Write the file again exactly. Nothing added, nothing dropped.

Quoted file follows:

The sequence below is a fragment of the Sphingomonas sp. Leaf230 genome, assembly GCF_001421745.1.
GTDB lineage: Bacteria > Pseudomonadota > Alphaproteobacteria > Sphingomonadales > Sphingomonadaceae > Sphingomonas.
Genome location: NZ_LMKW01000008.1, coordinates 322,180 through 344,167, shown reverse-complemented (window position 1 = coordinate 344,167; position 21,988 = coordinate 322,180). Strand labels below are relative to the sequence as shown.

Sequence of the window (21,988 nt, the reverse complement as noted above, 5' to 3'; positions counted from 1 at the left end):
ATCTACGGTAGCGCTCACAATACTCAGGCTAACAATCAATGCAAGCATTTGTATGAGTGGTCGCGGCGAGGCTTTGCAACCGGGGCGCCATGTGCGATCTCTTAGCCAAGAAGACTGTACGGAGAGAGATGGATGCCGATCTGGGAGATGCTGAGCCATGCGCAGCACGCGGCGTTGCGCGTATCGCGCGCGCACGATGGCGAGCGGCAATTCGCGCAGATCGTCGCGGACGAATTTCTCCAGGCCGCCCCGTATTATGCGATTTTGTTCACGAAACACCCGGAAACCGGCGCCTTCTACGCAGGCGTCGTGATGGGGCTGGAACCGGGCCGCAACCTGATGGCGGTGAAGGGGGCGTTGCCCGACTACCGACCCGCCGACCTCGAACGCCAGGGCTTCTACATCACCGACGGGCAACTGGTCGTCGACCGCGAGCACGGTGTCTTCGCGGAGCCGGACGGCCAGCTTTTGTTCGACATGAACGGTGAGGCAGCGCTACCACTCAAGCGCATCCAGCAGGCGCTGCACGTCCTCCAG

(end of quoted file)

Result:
The sequence below is a fragment of the Sphingomonas sp. Leaf230 genome, assembly GCF_001421745.1.
GTDB lineage: Bacteria > Pseudomonadota > Alphaproteobacteria > Sphingomonadales > Sphingomonadaceae > Sphingomonas.
Genome location: NZ_LMKW01000008.1, coordinates 322,180 through 344,167, shown reverse-complemented (window position 1 = coordinate 344,167; position 21,988 = coordinate 322,180). Strand labels below are relative to the sequence as shown.

Sequence of the window (21,988 nt, the reverse complement as noted above, 5' to 3'; positions counted from 1 at the left end):
ATCTACGGTAGCGCTCACAATACTCAGGCTAACAATCAATGCAAGCATTTGTATGAGTGGTCGCGGCGAGGCTTTGCAACCGGGGCGCCATGTGCGATCTCTTAGCCAAGAAGACTGTACGGAGAGAGATGGATGCCGATCTGGGAGATGCTGAGCCATGCGCAGCACGCGGCGTTGCGCGTATCGCGCGCGCACGATGGCGAGCGGCAATTCGCGCAGATCGTCGCGGACGAATTTCTCCAGGCCGCCCCGTATTATGCGATTTTGTTCACGAAACACCCGGAAACCGGCGCCTTCTACGCAGGCGTCGTGATGGGGCTGGAACCGGGCCGCAACCTGATGGCGGTGAAGGGGGCGTTGCCCGACTACCGACCCGCCGACCTCGAACGCCAGGGCTTCTACATCACCGACGGGCAACTGGTCGTCGACCGCGAGCACGGTGTCTTCGCGGAGCCGGACGGCCAGCTTTTGTTCGACATGAACGGTGAGGCAGCGCTACCACTCAAGCGCATCCAGCAGGCGCTGCACGTCCTCCAG